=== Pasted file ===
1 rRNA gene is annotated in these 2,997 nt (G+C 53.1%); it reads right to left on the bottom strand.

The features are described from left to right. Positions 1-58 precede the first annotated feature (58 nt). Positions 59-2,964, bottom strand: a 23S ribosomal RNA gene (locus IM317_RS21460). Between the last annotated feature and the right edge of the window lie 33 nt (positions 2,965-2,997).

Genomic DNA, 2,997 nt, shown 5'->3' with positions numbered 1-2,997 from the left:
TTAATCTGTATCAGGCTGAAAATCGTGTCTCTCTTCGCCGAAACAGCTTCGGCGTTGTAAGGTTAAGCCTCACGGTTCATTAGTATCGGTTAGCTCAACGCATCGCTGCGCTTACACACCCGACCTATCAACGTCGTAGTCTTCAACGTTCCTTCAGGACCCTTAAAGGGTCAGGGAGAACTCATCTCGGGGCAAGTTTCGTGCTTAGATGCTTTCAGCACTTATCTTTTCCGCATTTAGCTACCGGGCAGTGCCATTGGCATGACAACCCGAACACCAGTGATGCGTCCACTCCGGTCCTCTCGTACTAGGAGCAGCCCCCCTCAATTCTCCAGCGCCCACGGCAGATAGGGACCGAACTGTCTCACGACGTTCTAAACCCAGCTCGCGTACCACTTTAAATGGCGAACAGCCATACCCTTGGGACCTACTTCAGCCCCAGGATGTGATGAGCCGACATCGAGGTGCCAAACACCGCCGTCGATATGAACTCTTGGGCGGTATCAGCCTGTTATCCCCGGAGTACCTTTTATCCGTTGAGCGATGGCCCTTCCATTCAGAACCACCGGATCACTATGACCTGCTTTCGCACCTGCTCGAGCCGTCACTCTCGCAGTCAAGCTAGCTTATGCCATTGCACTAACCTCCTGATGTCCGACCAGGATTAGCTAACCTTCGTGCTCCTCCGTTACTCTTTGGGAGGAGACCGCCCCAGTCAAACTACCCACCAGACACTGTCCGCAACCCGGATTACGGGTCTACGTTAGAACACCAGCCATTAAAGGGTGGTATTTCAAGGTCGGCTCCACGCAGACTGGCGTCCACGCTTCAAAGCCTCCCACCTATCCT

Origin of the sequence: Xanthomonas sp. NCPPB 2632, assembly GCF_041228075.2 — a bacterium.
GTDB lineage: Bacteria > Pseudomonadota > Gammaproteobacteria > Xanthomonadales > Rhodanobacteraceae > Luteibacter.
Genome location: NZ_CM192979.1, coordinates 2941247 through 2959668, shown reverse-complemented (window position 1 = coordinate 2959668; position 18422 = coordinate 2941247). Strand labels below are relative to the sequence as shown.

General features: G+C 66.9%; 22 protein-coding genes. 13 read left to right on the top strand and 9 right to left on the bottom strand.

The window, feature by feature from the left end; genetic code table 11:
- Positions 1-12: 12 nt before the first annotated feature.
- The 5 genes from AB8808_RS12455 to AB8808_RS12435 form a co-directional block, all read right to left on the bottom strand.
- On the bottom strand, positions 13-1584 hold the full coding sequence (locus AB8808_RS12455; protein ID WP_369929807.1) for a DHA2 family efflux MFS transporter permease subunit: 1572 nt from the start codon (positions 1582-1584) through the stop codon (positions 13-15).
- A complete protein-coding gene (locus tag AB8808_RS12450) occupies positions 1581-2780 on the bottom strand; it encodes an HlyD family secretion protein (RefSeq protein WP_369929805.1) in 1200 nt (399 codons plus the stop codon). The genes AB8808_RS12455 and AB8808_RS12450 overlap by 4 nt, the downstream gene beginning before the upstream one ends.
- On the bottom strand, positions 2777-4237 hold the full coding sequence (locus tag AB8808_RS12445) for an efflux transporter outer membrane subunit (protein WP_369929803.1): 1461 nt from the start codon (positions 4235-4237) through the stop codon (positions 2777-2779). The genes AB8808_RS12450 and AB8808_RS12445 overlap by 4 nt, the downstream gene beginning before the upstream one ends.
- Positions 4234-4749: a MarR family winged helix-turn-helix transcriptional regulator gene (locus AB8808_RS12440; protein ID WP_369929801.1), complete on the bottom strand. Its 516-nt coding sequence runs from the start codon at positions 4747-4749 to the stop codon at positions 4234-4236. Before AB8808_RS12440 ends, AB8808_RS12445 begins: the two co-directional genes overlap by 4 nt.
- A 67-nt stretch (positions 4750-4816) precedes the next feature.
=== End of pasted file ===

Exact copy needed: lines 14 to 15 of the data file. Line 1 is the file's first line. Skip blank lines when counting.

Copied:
- On the bottom strand, positions 2777-4237 hold the full coding sequence (locus tag AB8808_RS12445) for an efflux transporter outer membrane subunit (protein WP_369929803.1): 1461 nt from the start codon (positions 4235-4237) through the stop codon (positions 2777-2779). The genes AB8808_RS12450 and AB8808_RS12445 overlap by 4 nt, the downstream gene beginning before the upstream one ends.
- Positions 4234-4749: a MarR family winged helix-turn-helix transcriptional regulator gene (locus AB8808_RS12440; protein ID WP_369929801.1), complete on the bottom strand. Its 516-nt coding sequence runs from the start codon at positions 4747-4749 to the stop codon at positions 4234-4236. Before AB8808_RS12440 ends, AB8808_RS12445 begins: the two co-directional genes overlap by 4 nt.